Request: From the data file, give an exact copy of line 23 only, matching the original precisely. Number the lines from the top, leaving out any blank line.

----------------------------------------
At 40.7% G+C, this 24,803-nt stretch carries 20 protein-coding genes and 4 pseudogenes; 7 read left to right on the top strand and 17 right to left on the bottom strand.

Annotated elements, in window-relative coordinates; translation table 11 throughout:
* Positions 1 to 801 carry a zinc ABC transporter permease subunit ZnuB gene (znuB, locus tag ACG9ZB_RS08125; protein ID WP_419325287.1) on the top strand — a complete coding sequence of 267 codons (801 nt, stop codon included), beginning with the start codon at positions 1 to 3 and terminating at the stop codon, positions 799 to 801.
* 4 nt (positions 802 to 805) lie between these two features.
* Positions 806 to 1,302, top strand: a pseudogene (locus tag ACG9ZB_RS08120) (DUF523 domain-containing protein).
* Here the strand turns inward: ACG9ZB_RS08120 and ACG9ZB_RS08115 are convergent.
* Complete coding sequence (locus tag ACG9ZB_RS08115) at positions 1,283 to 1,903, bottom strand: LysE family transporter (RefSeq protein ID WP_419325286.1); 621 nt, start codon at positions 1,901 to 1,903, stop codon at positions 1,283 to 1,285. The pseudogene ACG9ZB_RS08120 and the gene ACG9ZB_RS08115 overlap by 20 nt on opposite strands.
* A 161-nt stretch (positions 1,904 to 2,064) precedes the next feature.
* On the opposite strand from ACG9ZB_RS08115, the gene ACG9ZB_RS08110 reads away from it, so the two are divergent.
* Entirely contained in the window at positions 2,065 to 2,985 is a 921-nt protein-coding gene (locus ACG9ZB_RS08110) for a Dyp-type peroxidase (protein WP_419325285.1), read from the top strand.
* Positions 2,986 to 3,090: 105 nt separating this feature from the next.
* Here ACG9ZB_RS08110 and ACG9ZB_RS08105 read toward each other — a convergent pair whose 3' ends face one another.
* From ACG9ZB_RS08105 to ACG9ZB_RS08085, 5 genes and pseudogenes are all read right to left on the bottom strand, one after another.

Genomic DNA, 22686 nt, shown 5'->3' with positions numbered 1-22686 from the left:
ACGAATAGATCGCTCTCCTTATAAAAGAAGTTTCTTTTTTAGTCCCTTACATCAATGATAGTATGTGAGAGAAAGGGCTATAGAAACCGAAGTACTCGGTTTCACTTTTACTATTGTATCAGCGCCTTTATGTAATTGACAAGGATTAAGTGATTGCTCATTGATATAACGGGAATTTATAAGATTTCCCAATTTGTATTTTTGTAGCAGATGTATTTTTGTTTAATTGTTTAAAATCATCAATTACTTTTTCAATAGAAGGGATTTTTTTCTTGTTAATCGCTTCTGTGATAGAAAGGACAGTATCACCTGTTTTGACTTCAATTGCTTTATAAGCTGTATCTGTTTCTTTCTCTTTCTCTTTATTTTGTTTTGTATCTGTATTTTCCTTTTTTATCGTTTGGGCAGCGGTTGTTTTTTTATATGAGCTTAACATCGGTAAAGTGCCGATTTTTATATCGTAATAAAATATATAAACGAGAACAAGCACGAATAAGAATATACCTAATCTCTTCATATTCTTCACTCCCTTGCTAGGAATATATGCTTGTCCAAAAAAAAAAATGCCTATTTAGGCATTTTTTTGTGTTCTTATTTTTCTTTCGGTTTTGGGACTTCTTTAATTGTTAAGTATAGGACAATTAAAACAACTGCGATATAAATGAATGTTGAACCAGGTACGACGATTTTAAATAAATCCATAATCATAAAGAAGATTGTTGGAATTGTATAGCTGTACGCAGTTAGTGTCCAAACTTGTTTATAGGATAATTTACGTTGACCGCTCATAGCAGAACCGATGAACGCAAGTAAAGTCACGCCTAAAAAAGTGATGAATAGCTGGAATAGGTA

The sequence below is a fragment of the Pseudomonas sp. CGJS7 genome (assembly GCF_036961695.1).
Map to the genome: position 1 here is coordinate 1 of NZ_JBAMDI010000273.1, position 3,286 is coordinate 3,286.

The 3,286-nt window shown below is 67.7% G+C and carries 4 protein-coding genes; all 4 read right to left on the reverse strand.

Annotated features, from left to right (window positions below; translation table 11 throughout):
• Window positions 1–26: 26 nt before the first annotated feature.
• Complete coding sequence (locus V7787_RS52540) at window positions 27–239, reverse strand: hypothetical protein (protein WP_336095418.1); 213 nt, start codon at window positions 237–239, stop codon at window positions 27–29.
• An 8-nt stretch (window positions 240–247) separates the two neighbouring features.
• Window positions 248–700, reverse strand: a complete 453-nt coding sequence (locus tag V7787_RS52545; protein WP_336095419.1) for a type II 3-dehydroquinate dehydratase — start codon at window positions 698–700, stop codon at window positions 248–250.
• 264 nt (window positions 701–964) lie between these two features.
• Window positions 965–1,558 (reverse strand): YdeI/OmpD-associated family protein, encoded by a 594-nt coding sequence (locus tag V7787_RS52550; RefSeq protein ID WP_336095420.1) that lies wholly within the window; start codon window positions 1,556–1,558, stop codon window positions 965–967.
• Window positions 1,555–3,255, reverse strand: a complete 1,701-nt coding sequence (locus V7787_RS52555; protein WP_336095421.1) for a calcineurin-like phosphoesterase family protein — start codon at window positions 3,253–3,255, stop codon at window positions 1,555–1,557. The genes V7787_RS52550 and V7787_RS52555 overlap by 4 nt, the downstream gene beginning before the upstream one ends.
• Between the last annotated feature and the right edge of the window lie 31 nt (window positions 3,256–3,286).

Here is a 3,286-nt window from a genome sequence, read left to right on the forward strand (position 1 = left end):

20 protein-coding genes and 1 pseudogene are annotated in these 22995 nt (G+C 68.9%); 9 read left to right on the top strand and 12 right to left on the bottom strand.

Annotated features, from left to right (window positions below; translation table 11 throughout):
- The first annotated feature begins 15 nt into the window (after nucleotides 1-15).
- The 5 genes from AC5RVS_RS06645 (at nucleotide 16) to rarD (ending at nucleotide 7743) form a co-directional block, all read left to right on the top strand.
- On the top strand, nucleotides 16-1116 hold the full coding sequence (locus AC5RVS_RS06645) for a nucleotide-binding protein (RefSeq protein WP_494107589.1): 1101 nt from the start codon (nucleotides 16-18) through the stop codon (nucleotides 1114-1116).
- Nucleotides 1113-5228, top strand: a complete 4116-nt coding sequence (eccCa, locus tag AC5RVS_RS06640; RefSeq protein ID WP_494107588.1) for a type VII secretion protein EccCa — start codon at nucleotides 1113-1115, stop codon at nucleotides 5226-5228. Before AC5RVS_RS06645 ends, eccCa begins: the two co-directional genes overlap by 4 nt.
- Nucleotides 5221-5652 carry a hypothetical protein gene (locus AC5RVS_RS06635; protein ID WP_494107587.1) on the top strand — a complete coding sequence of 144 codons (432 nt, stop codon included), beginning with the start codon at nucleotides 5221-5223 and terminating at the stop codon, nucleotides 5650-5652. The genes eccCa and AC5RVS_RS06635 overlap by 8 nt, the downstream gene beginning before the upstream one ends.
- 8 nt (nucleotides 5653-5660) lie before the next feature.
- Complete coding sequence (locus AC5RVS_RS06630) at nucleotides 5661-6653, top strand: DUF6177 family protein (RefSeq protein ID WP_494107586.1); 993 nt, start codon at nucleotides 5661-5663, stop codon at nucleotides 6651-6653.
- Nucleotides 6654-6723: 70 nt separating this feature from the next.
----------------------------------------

• Window positions 248–700, reverse strand: a complete 453-nt coding sequence (locus tag V7787_RS52545; protein WP_336095419.1) for a type II 3-dehydroquinate dehydratase — start codon at window positions 698–700, stop codon at window positions 248–250.